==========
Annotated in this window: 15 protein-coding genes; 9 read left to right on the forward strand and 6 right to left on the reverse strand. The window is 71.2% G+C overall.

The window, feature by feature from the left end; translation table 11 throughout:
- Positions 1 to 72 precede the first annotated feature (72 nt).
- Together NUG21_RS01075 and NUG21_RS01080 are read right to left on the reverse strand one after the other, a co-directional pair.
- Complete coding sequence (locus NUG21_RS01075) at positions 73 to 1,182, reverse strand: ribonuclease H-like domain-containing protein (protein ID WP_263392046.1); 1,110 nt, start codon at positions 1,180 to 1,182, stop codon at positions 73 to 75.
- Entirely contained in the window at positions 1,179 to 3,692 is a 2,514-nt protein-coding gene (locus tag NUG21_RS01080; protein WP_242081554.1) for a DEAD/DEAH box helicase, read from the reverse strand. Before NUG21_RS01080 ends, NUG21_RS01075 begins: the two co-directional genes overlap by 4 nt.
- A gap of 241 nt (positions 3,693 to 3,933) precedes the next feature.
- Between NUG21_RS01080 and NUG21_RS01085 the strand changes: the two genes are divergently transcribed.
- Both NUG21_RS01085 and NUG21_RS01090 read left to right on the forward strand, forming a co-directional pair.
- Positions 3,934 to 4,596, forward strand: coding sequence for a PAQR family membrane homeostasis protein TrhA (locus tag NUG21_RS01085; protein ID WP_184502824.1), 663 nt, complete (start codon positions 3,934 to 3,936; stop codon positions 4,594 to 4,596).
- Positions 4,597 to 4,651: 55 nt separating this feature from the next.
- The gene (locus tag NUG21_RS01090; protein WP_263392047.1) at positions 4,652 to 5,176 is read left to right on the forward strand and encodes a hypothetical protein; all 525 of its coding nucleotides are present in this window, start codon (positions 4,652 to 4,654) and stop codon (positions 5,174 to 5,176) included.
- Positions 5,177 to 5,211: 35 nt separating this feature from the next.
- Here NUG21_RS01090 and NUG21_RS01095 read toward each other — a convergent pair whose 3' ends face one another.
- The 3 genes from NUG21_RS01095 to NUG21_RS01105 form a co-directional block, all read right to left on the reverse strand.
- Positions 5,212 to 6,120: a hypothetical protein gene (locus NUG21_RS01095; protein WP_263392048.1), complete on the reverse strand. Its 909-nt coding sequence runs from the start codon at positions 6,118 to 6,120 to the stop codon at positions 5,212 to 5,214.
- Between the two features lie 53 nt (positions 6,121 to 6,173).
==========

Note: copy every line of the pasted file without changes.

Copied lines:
Annotated in this window: 15 protein-coding genes; 9 read left to right on the forward strand and 6 right to left on the reverse strand. The window is 71.2% G+C overall.

The window, feature by feature from the left end; translation table 11 throughout:
- Positions 1 to 72 precede the first annotated feature (72 nt).
- Together NUG21_RS01075 and NUG21_RS01080 are read right to left on the reverse strand one after the other, a co-directional pair.
- Complete coding sequence (locus NUG21_RS01075) at positions 73 to 1,182, reverse strand: ribonuclease H-like domain-containing protein (protein ID WP_263392046.1); 1,110 nt, start codon at positions 1,180 to 1,182, stop codon at positions 73 to 75.
- Entirely contained in the window at positions 1,179 to 3,692 is a 2,514-nt protein-coding gene (locus tag NUG21_RS01080; protein WP_242081554.1) for a DEAD/DEAH box helicase, read from the reverse strand. Before NUG21_RS01080 ends, NUG21_RS01075 begins: the two co-directional genes overlap by 4 nt.
- A gap of 241 nt (positions 3,693 to 3,933) precedes the next feature.
- Between NUG21_RS01080 and NUG21_RS01085 the strand changes: the two genes are divergently transcribed.
- Both NUG21_RS01085 and NUG21_RS01090 read left to right on the forward strand, forming a co-directional pair.
- Positions 3,934 to 4,596, forward strand: coding sequence for a PAQR family membrane homeostasis protein TrhA (locus tag NUG21_RS01085; protein ID WP_184502824.1), 663 nt, complete (start codon positions 3,934 to 3,936; stop codon positions 4,594 to 4,596).
- Positions 4,597 to 4,651: 55 nt separating this feature from the next.
- The gene (locus tag NUG21_RS01090; protein WP_263392047.1) at positions 4,652 to 5,176 is read left to right on the forward strand and encodes a hypothetical protein; all 525 of its coding nucleotides are present in this window, start codon (positions 4,652 to 4,654) and stop codon (positions 5,174 to 5,176) included.
- Positions 5,177 to 5,211: 35 nt separating this feature from the next.
- Here NUG21_RS01090 and NUG21_RS01095 read toward each other — a convergent pair whose 3' ends face one another.
- The 3 genes from NUG21_RS01095 to NUG21_RS01105 form a co-directional block, all read right to left on the reverse strand.
- Positions 5,212 to 6,120: a hypothetical protein gene (locus NUG21_RS01095; protein WP_263392048.1), complete on the reverse strand. Its 909-nt coding sequence runs from the start codon at positions 6,118 to 6,120 to the stop codon at positions 5,212 to 5,214.
- Between the two features lie 53 nt (positions 6,121 to 6,173).